The code is quite simple here. In the boot method, we put the code to allow the developer to export the config options by simply writing:

php artisan vendor:publish -tag=laravel-log-enhancer-config

And in the register method, we tell the Laravel app to add the config options from our file into the web app config. Commit the update and let’s create our config file next.

6. Config options:

As a part of the convention, we will put our config file in config directory inside root folder next to src directory.

mkdir config && cd config && touch laravel_log_enhancer.php 

Put the following code in the file.

<?php

return [
    'log_request_details' => true,

    'log_input_data' => true,

    'log_request_headers' => false,

    'log_session_data' => true,

    'log_memory_usage' => false,

    'log_git_data' => false,

    // You can specify the inputs from the user that should not be logged
    'ignore_input_fields' => ['password', 'confirm_password'],
];

This file contains few configuration options just like a regular Laravel config file. Commit.

7. Package classes:

Final piece of code, for actual enhancement of Laravel logs, is the LogEnhancer.php file. To keep the length of the article digestible, I will directly link you to the actual class that you can copy. We also have RequestDataProcessor.php in the package. Put both of them in the src directory and you should be good to go.

8. Other important files:

There are few other files that we need to add finally.

README file needs a special mention here. It is the face of the package. You should be writing detailed installation steps and other notes with proper flow in this file. Go through this GitHub guide for more.

Commit this change and now our package is ready to use.

What next? It’s time to release it.

How to release the package

If you haven’t pushed the package code to GitHub, do it first. If you don’t know how, this article can help.

Then, head over to Packagist , create an account or sign in, Click on Submit, specify the GitHub repo URL, … Steps are quite easy and self-explanatory. You should also enable Auto update of the package and consider Semantic versioning and releasing .

Packagist screenshot

Congrats. We’re done. Breath for a few minutes. There’s more.

Next, there are many other things are not part of the package development but are important for the development lifecycle and maintenance. Let’s go through them quickly.

How to use the package locally

We don’t have to push the updates online before testing it locally. Composer repositories path to the rescue.

Not just the package, we can do it with any repository. Here’s a great article explaining the details.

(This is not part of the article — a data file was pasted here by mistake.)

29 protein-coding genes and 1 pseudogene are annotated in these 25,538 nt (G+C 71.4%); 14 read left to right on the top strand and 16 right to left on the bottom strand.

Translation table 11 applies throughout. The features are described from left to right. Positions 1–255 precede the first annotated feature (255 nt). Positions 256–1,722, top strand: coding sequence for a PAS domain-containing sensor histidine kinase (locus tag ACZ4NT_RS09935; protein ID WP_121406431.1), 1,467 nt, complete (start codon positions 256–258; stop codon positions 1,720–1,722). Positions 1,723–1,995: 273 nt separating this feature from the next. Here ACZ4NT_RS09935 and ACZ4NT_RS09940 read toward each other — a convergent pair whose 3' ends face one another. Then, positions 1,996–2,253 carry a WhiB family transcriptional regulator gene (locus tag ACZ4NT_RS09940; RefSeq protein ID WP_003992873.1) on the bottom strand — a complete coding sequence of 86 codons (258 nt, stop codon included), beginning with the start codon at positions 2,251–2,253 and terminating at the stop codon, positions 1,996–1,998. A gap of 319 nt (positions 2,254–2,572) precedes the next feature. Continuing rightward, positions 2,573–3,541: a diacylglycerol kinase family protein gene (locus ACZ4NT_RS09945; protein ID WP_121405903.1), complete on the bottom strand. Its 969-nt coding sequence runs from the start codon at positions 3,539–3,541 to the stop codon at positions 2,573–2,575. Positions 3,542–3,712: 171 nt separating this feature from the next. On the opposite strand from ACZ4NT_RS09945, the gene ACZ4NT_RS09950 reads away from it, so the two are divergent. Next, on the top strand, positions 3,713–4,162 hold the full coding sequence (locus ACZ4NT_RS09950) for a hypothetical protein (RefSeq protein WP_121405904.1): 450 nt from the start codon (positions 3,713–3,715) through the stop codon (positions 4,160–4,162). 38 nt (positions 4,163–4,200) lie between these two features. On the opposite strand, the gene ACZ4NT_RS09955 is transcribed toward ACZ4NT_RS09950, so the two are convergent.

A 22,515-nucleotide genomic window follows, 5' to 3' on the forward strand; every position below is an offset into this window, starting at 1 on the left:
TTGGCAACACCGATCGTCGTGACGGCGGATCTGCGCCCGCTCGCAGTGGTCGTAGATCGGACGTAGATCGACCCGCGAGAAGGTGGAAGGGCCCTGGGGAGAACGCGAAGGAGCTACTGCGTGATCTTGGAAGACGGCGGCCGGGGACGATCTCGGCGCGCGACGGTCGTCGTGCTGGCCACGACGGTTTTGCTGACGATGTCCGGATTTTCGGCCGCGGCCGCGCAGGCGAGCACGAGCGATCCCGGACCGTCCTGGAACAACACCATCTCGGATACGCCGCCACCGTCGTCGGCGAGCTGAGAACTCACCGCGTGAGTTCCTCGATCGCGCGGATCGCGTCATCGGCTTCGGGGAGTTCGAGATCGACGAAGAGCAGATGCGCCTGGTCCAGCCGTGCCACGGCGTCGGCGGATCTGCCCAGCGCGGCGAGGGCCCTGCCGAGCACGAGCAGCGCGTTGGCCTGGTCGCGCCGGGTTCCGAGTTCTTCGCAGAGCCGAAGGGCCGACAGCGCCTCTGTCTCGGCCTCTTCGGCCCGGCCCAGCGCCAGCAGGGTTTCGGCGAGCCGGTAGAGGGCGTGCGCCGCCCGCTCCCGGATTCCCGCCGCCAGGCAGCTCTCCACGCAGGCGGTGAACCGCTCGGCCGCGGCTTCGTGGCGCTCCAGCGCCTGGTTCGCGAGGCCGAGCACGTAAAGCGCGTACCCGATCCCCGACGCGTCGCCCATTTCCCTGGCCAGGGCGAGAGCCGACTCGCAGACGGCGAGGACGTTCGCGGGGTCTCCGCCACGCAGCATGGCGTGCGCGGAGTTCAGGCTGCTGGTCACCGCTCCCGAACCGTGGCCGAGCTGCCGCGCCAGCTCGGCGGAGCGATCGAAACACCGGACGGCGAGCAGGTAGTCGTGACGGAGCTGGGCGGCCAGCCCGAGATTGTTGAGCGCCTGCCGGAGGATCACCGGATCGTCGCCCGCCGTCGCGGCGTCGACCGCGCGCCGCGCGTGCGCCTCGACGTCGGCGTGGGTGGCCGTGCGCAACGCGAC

Let’s do it. Install a fresh Laravel app next to your package directory.

laravel new laravel-with-package

Make changes in it’s composer.json file

...
"repositories": [
    {
        "type": "path",
        "url": "../laravel-log-enhancer"
    }
],
...

Install the package by firing the following command.

composer require gauravmak/laravel-log-enhancer
Use laravel package locally

Complete the installation steps and you can use the package now.

Testing

“I find that weeks of coding and testing can save me hours of planning.” Unknown

They say - do not use a package without tests. They’re right. As the package gets bigger in size and more contributors enter the scene, some random commit can break the code functionality somewhere down the line. And we never want it to happen, right?

And it’s not hard. All we need to do it to check if the package is doing what it is supposed to do after every change/commit. In this package, we are adding processors to the Monolog handlers so that more data can be logged.

Therefore, all we need to test is just to make sure that required processors are added to the Monolog handlers as expected. We will do it together.

To start, we will add requirements to the composer.json file.

...
"require-dev": {
    "phpunit/phpunit": "^7.0",
    "orchestra/testbench": "~3.6.0"
 },
 "autoload-dev": {
    "psr-4": {
        "Freshbitsweb\\LaravelLogEnhancer\\Test\\": "tests"
    }
 },
 ...

We are basically testing a package which is outside a Laravel app. orchestral/testbench is a great package which can add the necessary dependencies so that we can test it as if we have all the Laravel goodies.

I will just link to the other test files now. They are self-explanatory.

Go through the README file of the testbench package for all details about how we can interact with Laravel while testing our package.

Integrations

There are so many helpful tools that integrate with GitHub repo and help us maintain the packages/libraries easily.

I suggest Travis CI for testing the package after each update and StyleCI for maintaing the code style.

I have integrated StyleCI in the package already. You should also consider adding badges to the README file.

Package Badges

Secret sauce of a successful package

You reap the benefits of making the package when more and more developers use it. And for that, there are so many factors starting from the basic idea behind the package to the stability and age of the package (stars).

If I were to decide on most important point for that, it would be the developer friendliness of the package. Yes, the exact reason why Laravel is popular.

Try to minimize the installation steps and the code that is required to use the package. Plus, it has to be readable enough that it doen’t need to annotated with long comments.

For example,

$users = User::with('roles')->get();

So simple, we know this operation involves join queries and other stuff. Still, you like to write it and read it. Do things on a similar level.

Final notes

That’s it for the day. We learned why package development is good for everyone and how to do it step-by-step using a real example. If you have any questions or get stuck anywhere, just add a comment below, I would be happy to help.

And If you think this can help other Laravel developers in your online network, I’d be happy to see you sharing this with them. Thanks.